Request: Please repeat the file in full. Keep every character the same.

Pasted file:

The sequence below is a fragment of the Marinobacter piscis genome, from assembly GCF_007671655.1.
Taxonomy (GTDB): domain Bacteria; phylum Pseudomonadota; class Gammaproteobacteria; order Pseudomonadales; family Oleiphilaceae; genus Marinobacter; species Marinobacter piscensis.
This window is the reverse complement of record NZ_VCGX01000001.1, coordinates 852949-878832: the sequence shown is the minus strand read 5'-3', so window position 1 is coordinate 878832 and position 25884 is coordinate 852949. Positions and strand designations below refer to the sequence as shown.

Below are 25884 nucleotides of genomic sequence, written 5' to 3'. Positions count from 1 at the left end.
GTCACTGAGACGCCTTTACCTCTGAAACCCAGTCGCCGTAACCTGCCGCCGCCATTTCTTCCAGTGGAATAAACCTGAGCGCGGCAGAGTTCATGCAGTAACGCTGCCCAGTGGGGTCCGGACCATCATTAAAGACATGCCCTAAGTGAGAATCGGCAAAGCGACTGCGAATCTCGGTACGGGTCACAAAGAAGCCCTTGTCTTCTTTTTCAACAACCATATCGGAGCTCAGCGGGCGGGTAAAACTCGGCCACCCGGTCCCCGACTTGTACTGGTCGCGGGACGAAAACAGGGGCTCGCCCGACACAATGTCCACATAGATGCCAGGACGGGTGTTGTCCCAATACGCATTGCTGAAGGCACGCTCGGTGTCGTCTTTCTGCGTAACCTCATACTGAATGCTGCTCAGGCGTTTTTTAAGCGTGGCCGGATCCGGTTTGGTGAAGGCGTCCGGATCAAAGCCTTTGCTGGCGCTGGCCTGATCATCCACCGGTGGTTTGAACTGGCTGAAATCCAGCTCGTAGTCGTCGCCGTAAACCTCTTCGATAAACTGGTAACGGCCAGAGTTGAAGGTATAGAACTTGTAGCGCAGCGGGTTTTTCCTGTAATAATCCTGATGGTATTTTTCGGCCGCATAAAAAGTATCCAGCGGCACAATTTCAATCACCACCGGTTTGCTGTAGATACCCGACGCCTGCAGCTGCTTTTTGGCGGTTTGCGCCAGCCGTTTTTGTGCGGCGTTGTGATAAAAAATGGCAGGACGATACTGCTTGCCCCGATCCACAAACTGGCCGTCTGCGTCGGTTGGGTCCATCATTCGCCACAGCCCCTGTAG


The sequence below is a fragment of the Marinobacter piscis genome, from assembly GCF_007671655.1.
Taxonomy (GTDB): domain Bacteria; phylum Pseudomonadota; class Gammaproteobacteria; order Pseudomonadales; family Oleiphilaceae; genus Marinobacter; species Marinobacter piscensis.
This window is the reverse complement of record NZ_VCGX01000001.1, coordinates 852949-878832: the sequence shown is the minus strand read 5'-3', so window position 1 is coordinate 878832 and position 25884 is coordinate 852949. Positions and strand designations below refer to the sequence as shown.

Below are 25884 nucleotides of genomic sequence, written 5' to 3'. Positions count from 1 at the left end.
GTCACTGAGACGCCTTTACCTCTGAAACCCAGTCGCCGTAACCTGCCGCCGCCATTTCTTCCAGTGGAATAAACCTGAGCGCGGCAGAGTTCATGCAGTAACGCTGCCCAGTGGGGTCCGGACCATCATTAAAGACATGCCCTAAGTGAGAATCGGCAAAGCGACTGCGAATCTCGGTACGGGTCACAAAGAAGCCCTTGTCTTCTTTTTCAACAACCATATCGGAGCTCAGCGGGCGGGTAAAACTCGGCCACCCGGTCCCCGACTTGTACTGGTCGCGGGACGAAAACAGGGGCTCGCCCGACACAATGTCCACATAGATGCCAGGACGGGTGTTGTCCCAATACGCATTGCTGAAGGCACGCTCGGTGTCGTCTTTCTGCGTAACCTCATACTGAATGCTGCTCAGGCGTTTTTTAAGCGTGGCCGGATCCGGTTTGGTGAAGGCGTCCGGATCAAAGCCTTTGCTGGCGCTGGCCTGATCATCCACCGGTGGTTTGAACTGGCTGAAATCCAGCTCGTAGTCGTCGCCGTAAACCTCTTCGATAAACTGGTAACGGCCAGAGTTGAAGGTATAGAACTTGTAGCGCAGCGGGTTTTTCCTGTAATAATCCTGATGGTATTTTTCGGCCGCATAAAAAGTATCCAGCGGCACAATTTCAATCACCACCGGTTTGCTGTAGATACCCGACGCCTGCAGCTGCTTTTTGGCGGTTTGCGCCAGCCGTTTTTGTGCGGCGTTGTGATAAAAAATGGCAGGACGATACTGCTTGCCCCGATCCACAAACTGGCCGTCTGCGTCGGTTGGGTCCATCATTCGCCACAGCCCCTGTAG